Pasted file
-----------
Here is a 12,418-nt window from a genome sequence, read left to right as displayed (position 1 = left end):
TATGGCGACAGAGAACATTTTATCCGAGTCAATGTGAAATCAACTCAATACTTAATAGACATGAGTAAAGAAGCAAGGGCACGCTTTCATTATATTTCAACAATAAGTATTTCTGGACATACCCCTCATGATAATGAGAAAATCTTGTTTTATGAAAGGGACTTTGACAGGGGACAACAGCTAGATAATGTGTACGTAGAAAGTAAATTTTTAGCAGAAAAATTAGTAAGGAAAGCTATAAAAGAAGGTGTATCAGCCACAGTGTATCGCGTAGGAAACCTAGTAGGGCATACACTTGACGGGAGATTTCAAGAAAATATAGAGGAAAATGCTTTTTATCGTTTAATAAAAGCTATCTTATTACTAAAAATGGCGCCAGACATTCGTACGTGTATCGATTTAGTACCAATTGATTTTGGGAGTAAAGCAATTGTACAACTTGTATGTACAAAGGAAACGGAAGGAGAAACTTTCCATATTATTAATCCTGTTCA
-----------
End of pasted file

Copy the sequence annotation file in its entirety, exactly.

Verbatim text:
Here is a 12,418-nt window from a genome sequence, read left to right as displayed (position 1 = left end):
TATGGCGACAGAGAACATTTTATCCGAGTCAATGTGAAATCAACTCAATACTTAATAGACATGAGTAAAGAAGCAAGGGCACGCTTTCATTATATTTCAACAATAAGTATTTCTGGACATACCCCTCATGATAATGAGAAAATCTTGTTTTATGAAAGGGACTTTGACAGGGGACAACAGCTAGATAATGTGTACGTAGAAAGTAAATTTTTAGCAGAAAAATTAGTAAGGAAAGCTATAAAAGAAGGTGTATCAGCCACAGTGTATCGCGTAGGAAACCTAGTAGGGCATACACTTGACGGGAGATTTCAAGAAAATATAGAGGAAAATGCTTTTTATCGTTTAATAAAAGCTATCTTATTACTAAAAATGGCGCCAGACATTCGTACGTGTATCGATTTAGTACCAATTGATTTTGGGAGTAAAGCAATTGTACAACTTGTATGTACAAAGGAAACGGAAGGAGAAACTTTCCATATTATTAATCCTGTTCA